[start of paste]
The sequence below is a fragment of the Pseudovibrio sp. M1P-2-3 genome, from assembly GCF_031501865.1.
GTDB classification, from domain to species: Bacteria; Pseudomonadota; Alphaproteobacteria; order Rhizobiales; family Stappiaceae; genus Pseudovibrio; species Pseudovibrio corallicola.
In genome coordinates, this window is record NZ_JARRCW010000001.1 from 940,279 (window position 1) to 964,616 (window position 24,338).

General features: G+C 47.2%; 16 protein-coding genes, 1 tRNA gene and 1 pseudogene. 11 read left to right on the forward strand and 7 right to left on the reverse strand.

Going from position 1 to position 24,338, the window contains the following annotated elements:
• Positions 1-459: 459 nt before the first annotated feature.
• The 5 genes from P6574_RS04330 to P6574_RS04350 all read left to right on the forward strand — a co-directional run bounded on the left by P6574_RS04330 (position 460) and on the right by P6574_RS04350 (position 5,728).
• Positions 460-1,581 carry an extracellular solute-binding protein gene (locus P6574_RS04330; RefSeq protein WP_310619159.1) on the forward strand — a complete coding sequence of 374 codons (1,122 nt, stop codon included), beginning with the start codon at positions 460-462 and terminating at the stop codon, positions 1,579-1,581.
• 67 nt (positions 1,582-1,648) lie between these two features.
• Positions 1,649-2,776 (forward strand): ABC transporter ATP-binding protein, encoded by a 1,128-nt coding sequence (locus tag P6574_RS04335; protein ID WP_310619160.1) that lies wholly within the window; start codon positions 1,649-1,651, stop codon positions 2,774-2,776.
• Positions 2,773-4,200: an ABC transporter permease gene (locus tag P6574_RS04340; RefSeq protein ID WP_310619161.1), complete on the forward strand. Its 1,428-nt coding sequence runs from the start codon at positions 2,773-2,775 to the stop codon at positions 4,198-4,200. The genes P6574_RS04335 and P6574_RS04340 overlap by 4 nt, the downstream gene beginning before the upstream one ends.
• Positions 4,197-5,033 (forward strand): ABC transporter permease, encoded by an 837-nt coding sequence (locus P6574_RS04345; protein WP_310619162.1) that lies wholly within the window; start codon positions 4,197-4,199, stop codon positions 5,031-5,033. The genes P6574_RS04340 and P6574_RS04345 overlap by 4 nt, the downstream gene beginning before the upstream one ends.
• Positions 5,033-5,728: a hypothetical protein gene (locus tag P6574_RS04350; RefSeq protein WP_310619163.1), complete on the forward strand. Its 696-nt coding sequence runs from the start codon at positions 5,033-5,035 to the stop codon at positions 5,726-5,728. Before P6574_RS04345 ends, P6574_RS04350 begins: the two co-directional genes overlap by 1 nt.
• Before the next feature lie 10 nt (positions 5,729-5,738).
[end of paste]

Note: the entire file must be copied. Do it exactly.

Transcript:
The sequence below is a fragment of the Pseudovibrio sp. M1P-2-3 genome, from assembly GCF_031501865.1.
GTDB classification, from domain to species: Bacteria; Pseudomonadota; Alphaproteobacteria; order Rhizobiales; family Stappiaceae; genus Pseudovibrio; species Pseudovibrio corallicola.
In genome coordinates, this window is record NZ_JARRCW010000001.1 from 940,279 (window position 1) to 964,616 (window position 24,338).

General features: G+C 47.2%; 16 protein-coding genes, 1 tRNA gene and 1 pseudogene. 11 read left to right on the forward strand and 7 right to left on the reverse strand.

Going from position 1 to position 24,338, the window contains the following annotated elements:
• Positions 1-459: 459 nt before the first annotated feature.
• The 5 genes from P6574_RS04330 to P6574_RS04350 all read left to right on the forward strand — a co-directional run bounded on the left by P6574_RS04330 (position 460) and on the right by P6574_RS04350 (position 5,728).
• Positions 460-1,581 carry an extracellular solute-binding protein gene (locus P6574_RS04330; RefSeq protein WP_310619159.1) on the forward strand — a complete coding sequence of 374 codons (1,122 nt, stop codon included), beginning with the start codon at positions 460-462 and terminating at the stop codon, positions 1,579-1,581.
• 67 nt (positions 1,582-1,648) lie between these two features.
• Positions 1,649-2,776 (forward strand): ABC transporter ATP-binding protein, encoded by a 1,128-nt coding sequence (locus tag P6574_RS04335; protein ID WP_310619160.1) that lies wholly within the window; start codon positions 1,649-1,651, stop codon positions 2,774-2,776.
• Positions 2,773-4,200: an ABC transporter permease gene (locus tag P6574_RS04340; RefSeq protein ID WP_310619161.1), complete on the forward strand. Its 1,428-nt coding sequence runs from the start codon at positions 2,773-2,775 to the stop codon at positions 4,198-4,200. The genes P6574_RS04335 and P6574_RS04340 overlap by 4 nt, the downstream gene beginning before the upstream one ends.
• Positions 4,197-5,033 (forward strand): ABC transporter permease, encoded by an 837-nt coding sequence (locus P6574_RS04345; protein WP_310619162.1) that lies wholly within the window; start codon positions 4,197-4,199, stop codon positions 5,031-5,033. The genes P6574_RS04340 and P6574_RS04345 overlap by 4 nt, the downstream gene beginning before the upstream one ends.
• Positions 5,033-5,728: a hypothetical protein gene (locus tag P6574_RS04350; RefSeq protein WP_310619163.1), complete on the forward strand. Its 696-nt coding sequence runs from the start codon at positions 5,033-5,035 to the stop codon at positions 5,726-5,728. Before P6574_RS04345 ends, P6574_RS04350 begins: the two co-directional genes overlap by 1 nt.
• Before the next feature lie 10 nt (positions 5,729-5,738).